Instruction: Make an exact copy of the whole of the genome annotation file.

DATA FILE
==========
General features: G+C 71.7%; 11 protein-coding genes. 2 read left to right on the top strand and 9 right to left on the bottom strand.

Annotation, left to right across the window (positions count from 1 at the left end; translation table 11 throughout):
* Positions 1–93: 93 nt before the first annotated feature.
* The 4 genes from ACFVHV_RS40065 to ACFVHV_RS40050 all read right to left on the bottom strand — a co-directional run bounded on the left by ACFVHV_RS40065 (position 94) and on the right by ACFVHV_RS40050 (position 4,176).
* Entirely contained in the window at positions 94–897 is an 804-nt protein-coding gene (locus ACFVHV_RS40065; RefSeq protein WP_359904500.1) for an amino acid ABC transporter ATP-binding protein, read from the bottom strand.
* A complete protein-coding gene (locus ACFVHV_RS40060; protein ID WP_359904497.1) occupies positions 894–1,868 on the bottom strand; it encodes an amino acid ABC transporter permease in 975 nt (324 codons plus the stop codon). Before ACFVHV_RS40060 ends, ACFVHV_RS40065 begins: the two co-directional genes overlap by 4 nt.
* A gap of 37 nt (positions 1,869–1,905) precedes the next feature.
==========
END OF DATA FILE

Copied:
General features: G+C 71.7%; 11 protein-coding genes. 2 read left to right on the top strand and 9 right to left on the bottom strand.

Annotation, left to right across the window (positions count from 1 at the left end; translation table 11 throughout):
* Positions 1–93: 93 nt before the first annotated feature.
* The 4 genes from ACFVHV_RS40065 to ACFVHV_RS40050 all read right to left on the bottom strand — a co-directional run bounded on the left by ACFVHV_RS40065 (position 94) and on the right by ACFVHV_RS40050 (position 4,176).
* Entirely contained in the window at positions 94–897 is an 804-nt protein-coding gene (locus ACFVHV_RS40065; RefSeq protein WP_359904500.1) for an amino acid ABC transporter ATP-binding protein, read from the bottom strand.
* A complete protein-coding gene (locus ACFVHV_RS40060; protein ID WP_359904497.1) occupies positions 894–1,868 on the bottom strand; it encodes an amino acid ABC transporter permease in 975 nt (324 codons plus the stop codon). Before ACFVHV_RS40060 ends, ACFVHV_RS40065 begins: the two co-directional genes overlap by 4 nt.
* A gap of 37 nt (positions 1,869–1,905) precedes the next feature.